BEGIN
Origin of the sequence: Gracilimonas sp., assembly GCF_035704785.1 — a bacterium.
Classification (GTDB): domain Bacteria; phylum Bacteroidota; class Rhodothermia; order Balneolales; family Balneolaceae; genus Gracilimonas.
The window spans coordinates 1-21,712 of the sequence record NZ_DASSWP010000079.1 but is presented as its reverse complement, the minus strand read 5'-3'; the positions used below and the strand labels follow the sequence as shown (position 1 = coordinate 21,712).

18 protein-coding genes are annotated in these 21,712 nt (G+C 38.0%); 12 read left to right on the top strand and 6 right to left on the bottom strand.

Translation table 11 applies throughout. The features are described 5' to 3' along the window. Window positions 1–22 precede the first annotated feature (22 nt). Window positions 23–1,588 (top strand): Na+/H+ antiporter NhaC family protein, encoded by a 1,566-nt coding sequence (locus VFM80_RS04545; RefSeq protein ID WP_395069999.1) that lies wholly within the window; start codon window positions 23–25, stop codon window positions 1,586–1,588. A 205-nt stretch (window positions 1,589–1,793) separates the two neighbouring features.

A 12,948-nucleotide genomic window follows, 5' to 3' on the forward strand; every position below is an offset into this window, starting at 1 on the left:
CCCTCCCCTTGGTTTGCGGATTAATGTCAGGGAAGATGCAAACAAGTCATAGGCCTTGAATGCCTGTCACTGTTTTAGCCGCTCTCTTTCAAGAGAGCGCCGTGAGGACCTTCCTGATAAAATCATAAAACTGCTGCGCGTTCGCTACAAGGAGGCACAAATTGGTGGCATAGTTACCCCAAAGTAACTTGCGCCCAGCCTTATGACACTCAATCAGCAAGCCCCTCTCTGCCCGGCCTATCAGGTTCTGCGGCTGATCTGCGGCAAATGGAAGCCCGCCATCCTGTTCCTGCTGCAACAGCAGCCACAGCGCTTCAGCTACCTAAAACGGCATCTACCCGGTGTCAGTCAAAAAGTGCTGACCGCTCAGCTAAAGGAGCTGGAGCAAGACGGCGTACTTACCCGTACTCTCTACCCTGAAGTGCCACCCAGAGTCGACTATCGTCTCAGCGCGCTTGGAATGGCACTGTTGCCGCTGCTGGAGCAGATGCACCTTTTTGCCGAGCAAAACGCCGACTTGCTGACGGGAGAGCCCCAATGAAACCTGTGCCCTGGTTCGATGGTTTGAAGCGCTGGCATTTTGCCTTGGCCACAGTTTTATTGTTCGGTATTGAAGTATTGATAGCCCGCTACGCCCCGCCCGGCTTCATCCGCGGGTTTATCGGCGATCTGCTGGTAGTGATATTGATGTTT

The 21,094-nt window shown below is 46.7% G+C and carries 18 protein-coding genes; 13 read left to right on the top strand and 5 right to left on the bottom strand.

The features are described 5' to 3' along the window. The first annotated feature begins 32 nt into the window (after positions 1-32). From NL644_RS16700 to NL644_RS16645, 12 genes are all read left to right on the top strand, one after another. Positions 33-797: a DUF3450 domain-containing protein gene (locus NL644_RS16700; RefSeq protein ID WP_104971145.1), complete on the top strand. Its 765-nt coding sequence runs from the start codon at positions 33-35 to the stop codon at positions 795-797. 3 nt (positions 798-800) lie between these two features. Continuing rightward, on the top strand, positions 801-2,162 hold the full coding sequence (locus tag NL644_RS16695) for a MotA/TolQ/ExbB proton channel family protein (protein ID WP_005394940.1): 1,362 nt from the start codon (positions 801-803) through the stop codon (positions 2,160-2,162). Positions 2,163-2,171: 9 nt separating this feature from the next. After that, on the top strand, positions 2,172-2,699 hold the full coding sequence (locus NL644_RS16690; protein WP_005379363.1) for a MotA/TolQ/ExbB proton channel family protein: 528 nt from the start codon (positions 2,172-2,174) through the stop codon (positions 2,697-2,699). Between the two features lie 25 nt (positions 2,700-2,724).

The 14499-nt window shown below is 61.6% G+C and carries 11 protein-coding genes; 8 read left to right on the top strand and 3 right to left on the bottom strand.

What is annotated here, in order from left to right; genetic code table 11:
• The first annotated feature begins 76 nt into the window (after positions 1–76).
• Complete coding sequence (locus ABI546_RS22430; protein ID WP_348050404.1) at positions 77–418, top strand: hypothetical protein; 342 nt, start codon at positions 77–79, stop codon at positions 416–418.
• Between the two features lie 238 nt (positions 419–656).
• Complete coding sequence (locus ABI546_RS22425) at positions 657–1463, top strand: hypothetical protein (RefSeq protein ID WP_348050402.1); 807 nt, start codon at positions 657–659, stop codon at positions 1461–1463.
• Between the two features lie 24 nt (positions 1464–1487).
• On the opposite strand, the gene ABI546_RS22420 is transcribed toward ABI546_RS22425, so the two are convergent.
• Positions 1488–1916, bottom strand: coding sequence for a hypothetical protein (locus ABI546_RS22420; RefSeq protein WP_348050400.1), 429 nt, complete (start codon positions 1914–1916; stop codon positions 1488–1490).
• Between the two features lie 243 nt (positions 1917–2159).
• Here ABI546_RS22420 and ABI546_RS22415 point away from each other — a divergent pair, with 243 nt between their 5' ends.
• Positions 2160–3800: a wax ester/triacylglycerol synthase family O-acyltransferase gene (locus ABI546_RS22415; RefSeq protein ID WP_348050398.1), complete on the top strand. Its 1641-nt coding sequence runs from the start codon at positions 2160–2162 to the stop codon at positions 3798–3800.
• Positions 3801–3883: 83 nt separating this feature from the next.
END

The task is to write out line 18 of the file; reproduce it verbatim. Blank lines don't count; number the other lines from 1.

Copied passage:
• Positions 1488–1916, bottom strand: coding sequence for a hypothetical protein (locus ABI546_RS22420; RefSeq protein WP_348050400.1), 429 nt, complete (start codon positions 1914–1916; stop codon positions 1488–1490).